CHARLESTON, W.Va. — This year’s Appalachian String Band Music Festival featuring some of the best fiddlers and banjo pickers in the world is set for July 29-Aug. 2, 2015. The five-day camping experience in the heart of West Virginia also includes music contests, dancing, arts and crafts and games for the whole family.

The West Virginia Division of Culture and History’s 26th annual music festival will be held at Camp Washington-Carver in Clifftop, Fayette County. The popular annual festival draws thousands of string-band musicians and fans from across the country and around the world for its concerts, dancing, workshops and contests in which musicians and dancers can win prizes of up to $700.

Megan B. Lynch Chowning , who won the Robert C. Byrd award for traditional fiddle playing at the Grand Master Fiddler Championship this year in Nashville, Tenn., will be a featured performer. On Saturday, Aug. 1, Chowning will teach an afternoon master’s workshop. She is a seven-time national fiddle champion, touring musician, recording artist, teacher, singer and flatfoot dancer.

Chowning joins grand masters Daniel Gellert of Dayton, Ohio, and Ginny Hawker of Coxs Mills, W. Va., who also will be featured in showcase workshops/performances at the festival.

Phil Jamison, square dance caller, old-time musician and flatfoot dancer, also will be showcased at this year’s event. He will give a talk and host a discussion on the history of Appalachian dances on Saturday at 3 p.m. Jamison recently published a book, Hoedowns, Reels, and Frolics: Roots and Branches of Southern Appalachian Dance (University of Illinois Press), in which he explores the origins of the square dances, step dances (buckdance, flatfooting and clogging), team clogging and other forms that are part of the Appalachian dance tradition. Jamison will sign and sell his books for $28 after his talk. More than 25 arts, craft and music vendors will be on site along with food vendors, and fresh produce will be for sale.

Contests include fiddle and banjo on Thursday, July 30, neo-traditional band on Friday, July 31, and traditional band and flatfoot dance on Saturday, Aug. 1. Senior (60 and over) and youth (15 and under) categories are available in the fiddle and banjo contests. A youth award is available in both the band contests for groups with all members 18 years old or younger. The neo-traditional band contest also provides an award for best original song and tune. The flatfoot dance contest makes awards in four age categories.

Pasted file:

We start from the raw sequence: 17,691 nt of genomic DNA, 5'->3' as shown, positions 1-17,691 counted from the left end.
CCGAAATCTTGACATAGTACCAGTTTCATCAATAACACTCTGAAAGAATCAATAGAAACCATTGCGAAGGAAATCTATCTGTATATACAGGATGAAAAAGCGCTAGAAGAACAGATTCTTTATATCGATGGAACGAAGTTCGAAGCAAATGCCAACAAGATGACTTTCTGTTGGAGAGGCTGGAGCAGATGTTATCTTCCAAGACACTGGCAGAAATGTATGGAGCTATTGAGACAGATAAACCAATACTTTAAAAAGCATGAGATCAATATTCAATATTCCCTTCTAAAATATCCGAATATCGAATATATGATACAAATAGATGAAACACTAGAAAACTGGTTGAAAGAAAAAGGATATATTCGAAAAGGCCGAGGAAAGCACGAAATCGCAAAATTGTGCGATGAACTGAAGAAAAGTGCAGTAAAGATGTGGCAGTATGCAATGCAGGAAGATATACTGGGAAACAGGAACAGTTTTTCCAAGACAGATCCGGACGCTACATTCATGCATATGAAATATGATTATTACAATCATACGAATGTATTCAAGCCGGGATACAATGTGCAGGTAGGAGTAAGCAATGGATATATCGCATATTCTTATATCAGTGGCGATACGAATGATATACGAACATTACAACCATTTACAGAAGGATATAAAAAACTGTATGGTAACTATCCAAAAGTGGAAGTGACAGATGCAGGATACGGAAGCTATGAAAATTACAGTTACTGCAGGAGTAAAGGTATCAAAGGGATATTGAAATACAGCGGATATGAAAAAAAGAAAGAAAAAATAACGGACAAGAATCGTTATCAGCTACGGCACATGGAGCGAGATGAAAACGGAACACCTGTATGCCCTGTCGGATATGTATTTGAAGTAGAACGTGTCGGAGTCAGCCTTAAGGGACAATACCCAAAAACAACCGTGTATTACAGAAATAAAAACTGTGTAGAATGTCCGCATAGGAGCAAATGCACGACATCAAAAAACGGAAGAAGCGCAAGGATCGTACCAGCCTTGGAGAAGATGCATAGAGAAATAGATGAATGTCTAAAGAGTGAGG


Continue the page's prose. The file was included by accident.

Throughout the week, festival-goers can step onto the dance floor to learn flatfoot dancing and  square dancing. Nightly square dances in the historic Great Chestnut Lodge from Wednesday through Saturday and outdoor concerts on Friday and Saturday evening are popular attractions. Highlights for children and families include arts and crafts, basket making, daily yoga sessions and more.

Daily admission is $15 for adults and $10 for seniors (age 60 and over) and youth (age 6 – 17). Children five and under get in free. Rough camping for the five-day festival is available on a first-come, first-served basis for $45 for adults, $40 for seniors and youth, $90 per family (two adults and any number of children under the age of 18) and $80 per senior family (two adults 60 years old or more and any number of children under the age of 18). Early camping starts July 24 at 1 p.m., and additional fees apply. The rough-camping rate and daily admission fee includes admission to all activities.

A beautiful retreat listed in the National Register of Historic Places and operated by the West Virginia Division of Culture and History, Camp Washington-Carver serves as the state’s mountain cultural arts center. The facility nurtures the cultural heritage embodied in the site since its dedication in 1942 as a 4-H and agricultural extension camp for West Virginia’s African Americans. The camp is located in Fayette County next to Babcock State Park, just off Route 60 (Midland Trail) on Route 41 South.

For more information about the Appalachian String Band Music Festival or a complete schedule of events, visit the division’s website at or call the division at (304) 558-0220. Camp Washington-Carver can be reached at (304) 438-3005.

The West Virginia Division of Culture and History is an agency within the West Virginia Department of Education and the Arts with Kay Goodwin, Cabinet Secretary. The division, led by Commissioner Randall Reid-Smith, brings together the past, present and future through programs and services focusing on archives and history, arts, historic preservation and museums. For more information about the division’s programs, events and sites, visit The Division of Culture and History is an Equal Opportunity/Affirmative Action Employer.

– 30 –

More Info…